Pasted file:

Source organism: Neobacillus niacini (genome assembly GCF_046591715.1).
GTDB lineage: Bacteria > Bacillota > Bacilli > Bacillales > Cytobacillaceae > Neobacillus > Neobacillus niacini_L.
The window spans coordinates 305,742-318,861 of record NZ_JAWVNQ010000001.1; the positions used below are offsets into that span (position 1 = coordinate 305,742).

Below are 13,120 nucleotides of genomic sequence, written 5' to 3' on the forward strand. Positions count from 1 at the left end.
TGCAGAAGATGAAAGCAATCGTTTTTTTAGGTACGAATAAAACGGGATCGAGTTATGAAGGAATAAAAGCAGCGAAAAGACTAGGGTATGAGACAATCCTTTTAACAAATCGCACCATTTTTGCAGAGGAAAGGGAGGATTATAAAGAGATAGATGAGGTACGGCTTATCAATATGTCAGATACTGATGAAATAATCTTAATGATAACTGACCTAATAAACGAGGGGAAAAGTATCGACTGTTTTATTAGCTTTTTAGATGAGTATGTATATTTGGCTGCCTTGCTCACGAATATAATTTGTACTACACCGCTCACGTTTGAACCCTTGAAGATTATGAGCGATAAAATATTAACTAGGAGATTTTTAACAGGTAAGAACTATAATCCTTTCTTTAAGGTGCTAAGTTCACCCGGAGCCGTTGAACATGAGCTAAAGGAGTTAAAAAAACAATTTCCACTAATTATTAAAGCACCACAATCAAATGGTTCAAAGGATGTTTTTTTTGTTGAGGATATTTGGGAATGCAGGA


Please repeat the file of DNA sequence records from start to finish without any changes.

Source organism: Neobacillus niacini (genome assembly GCF_046591715.1).
GTDB lineage: Bacteria > Bacillota > Bacilli > Bacillales > Cytobacillaceae > Neobacillus > Neobacillus niacini_L.
The window spans coordinates 305,742-318,861 of record NZ_JAWVNQ010000001.1; the positions used below are offsets into that span (position 1 = coordinate 305,742).

Below are 13,120 nucleotides of genomic sequence, written 5' to 3' on the forward strand. Positions count from 1 at the left end.
TGCAGAAGATGAAAGCAATCGTTTTTTTAGGTACGAATAAAACGGGATCGAGTTATGAAGGAATAAAAGCAGCGAAAAGACTAGGGTATGAGACAATCCTTTTAACAAATCGCACCATTTTTGCAGAGGAAAGGGAGGATTATAAAGAGATAGATGAGGTACGGCTTATCAATATGTCAGATACTGATGAAATAATCTTAATGATAACTGACCTAATAAACGAGGGGAAAAGTATCGACTGTTTTATTAGCTTTTTAGATGAGTATGTATATTTGGCTGCCTTGCTCACGAATATAATTTGTACTACACCGCTCACGTTTGAACCCTTGAAGATTATGAGCGATAAAATATTAACTAGGAGATTTTTAACAGGTAAGAACTATAATCCTTTCTTTAAGGTGCTAAGTTCACCCGGAGCCGTTGAACATGAGCTAAAGGAGTTAAAAAAACAATTTCCACTAATTATTAAAGCACCACAATCAAATGGTTCAAAGGATGTTTTTTTTGTTGAGGATATTTGGGAATGCAGGA